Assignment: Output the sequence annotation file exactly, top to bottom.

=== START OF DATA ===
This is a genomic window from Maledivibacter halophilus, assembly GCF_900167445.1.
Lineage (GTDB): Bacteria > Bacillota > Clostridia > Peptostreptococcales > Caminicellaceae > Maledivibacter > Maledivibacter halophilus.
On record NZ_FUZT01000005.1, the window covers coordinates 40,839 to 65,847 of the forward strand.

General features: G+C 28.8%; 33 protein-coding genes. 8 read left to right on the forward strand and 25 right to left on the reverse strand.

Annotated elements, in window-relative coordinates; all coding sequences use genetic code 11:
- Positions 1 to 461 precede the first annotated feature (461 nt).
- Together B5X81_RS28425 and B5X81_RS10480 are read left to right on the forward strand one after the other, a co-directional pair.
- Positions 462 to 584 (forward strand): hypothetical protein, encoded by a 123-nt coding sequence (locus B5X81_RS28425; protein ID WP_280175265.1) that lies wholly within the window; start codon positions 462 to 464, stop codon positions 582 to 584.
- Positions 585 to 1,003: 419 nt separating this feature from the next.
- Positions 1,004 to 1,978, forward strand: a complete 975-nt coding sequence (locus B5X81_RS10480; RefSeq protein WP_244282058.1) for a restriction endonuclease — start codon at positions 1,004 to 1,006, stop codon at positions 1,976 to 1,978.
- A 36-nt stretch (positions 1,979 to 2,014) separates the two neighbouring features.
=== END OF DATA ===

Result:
This is a genomic window from Maledivibacter halophilus, assembly GCF_900167445.1.
Lineage (GTDB): Bacteria > Bacillota > Clostridia > Peptostreptococcales > Caminicellaceae > Maledivibacter > Maledivibacter halophilus.
On record NZ_FUZT01000005.1, the window covers coordinates 40,839 to 65,847 of the forward strand.

General features: G+C 28.8%; 33 protein-coding genes. 8 read left to right on the forward strand and 25 right to left on the reverse strand.

Annotated elements, in window-relative coordinates; all coding sequences use genetic code 11:
- Positions 1 to 461 precede the first annotated feature (461 nt).
- Together B5X81_RS28425 and B5X81_RS10480 are read left to right on the forward strand one after the other, a co-directional pair.
- Positions 462 to 584 (forward strand): hypothetical protein, encoded by a 123-nt coding sequence (locus B5X81_RS28425; protein ID WP_280175265.1) that lies wholly within the window; start codon positions 462 to 464, stop codon positions 582 to 584.
- Positions 585 to 1,003: 419 nt separating this feature from the next.
- Positions 1,004 to 1,978, forward strand: a complete 975-nt coding sequence (locus B5X81_RS10480; RefSeq protein WP_244282058.1) for a restriction endonuclease — start codon at positions 1,004 to 1,006, stop codon at positions 1,976 to 1,978.
- A 36-nt stretch (positions 1,979 to 2,014) separates the two neighbouring features.